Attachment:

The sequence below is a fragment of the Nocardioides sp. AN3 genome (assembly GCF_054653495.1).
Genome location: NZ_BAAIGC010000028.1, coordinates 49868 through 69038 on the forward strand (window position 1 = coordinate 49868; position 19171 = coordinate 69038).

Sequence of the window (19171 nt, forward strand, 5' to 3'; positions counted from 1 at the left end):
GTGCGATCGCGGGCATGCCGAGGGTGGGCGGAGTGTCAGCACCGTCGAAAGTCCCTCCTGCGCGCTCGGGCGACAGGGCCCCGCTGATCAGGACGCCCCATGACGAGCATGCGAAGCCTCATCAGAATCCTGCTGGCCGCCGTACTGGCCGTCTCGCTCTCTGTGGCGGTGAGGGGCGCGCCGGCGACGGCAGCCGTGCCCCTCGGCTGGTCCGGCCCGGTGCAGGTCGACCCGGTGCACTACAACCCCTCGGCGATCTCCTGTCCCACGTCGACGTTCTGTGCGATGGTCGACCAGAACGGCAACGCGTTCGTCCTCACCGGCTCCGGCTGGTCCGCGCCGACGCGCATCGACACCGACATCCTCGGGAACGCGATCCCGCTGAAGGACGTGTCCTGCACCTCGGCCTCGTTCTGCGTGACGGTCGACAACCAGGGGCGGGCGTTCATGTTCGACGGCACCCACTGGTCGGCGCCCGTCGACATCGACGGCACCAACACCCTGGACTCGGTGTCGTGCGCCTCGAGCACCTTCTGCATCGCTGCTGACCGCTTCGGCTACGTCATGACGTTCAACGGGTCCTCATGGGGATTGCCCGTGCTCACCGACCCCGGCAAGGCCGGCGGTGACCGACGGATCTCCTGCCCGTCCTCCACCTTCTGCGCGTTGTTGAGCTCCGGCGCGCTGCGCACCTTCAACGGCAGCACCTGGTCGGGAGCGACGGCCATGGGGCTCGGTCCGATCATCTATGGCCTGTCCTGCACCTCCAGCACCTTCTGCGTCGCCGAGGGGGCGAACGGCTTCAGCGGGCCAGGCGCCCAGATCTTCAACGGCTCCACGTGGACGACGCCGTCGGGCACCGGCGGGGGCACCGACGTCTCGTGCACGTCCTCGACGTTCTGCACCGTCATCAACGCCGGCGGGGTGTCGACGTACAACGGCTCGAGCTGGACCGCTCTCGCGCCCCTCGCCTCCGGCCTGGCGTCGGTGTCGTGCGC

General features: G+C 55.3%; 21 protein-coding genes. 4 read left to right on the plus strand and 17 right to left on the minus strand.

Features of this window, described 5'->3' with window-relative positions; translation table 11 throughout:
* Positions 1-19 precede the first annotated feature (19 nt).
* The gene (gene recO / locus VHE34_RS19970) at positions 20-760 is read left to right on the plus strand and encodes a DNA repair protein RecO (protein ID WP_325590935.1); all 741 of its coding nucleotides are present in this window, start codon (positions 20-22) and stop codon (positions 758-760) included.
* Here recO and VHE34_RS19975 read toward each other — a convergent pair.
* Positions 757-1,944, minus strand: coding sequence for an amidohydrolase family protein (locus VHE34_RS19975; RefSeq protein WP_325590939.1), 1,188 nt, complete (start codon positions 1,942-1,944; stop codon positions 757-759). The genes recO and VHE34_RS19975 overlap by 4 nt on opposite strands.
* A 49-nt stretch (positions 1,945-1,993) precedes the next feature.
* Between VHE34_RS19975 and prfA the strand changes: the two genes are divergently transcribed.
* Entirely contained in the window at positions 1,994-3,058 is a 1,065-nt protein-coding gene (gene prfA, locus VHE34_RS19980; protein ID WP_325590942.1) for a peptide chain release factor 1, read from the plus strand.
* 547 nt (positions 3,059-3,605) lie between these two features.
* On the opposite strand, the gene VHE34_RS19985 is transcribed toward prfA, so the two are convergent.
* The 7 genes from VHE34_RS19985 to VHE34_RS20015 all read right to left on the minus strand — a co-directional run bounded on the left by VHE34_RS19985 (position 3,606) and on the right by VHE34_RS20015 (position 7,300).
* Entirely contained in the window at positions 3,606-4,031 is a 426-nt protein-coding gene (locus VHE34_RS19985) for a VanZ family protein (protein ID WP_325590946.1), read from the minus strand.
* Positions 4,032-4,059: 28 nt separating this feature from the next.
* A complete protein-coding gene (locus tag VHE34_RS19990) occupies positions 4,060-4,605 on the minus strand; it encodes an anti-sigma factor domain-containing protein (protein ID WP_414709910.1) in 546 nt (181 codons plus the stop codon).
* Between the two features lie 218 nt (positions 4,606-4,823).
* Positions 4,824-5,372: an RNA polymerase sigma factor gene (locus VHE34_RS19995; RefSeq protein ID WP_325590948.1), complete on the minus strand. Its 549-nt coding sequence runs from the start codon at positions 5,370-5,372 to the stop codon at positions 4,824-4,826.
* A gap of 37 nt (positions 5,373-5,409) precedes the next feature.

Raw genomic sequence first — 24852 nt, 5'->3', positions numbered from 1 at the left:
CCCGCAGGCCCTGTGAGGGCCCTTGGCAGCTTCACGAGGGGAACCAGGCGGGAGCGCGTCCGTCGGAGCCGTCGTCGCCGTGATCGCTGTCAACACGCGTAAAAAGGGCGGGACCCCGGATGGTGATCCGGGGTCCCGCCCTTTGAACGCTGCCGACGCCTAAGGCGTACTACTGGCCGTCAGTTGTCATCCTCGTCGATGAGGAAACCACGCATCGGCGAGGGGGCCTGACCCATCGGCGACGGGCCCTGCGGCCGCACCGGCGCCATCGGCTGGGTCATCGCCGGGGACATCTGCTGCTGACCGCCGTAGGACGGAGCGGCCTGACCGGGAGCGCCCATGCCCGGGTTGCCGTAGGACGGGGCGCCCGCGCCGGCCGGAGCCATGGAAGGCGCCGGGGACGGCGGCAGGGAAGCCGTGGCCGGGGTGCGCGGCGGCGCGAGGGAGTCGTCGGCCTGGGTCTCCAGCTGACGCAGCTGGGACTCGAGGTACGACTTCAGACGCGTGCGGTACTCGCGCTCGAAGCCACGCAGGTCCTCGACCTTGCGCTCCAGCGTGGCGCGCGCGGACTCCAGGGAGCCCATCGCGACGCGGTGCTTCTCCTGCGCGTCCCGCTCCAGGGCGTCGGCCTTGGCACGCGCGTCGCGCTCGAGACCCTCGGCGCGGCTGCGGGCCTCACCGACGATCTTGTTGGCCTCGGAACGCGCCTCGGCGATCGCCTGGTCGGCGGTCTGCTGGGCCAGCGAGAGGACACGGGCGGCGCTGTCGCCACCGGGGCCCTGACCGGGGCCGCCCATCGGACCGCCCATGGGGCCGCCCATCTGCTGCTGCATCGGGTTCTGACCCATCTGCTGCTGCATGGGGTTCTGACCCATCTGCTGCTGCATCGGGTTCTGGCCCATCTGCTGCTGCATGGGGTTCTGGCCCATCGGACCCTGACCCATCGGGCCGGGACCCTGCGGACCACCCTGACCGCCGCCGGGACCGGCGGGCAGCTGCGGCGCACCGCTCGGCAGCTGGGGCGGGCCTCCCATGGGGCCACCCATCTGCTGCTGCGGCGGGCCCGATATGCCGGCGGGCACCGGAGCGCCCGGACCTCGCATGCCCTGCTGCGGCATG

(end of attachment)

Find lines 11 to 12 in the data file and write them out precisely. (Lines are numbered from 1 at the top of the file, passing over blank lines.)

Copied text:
* A 49-nt stretch (positions 1,945-1,993) precedes the next feature.
* Between VHE34_RS19975 and prfA the strand changes: the two genes are divergently transcribed.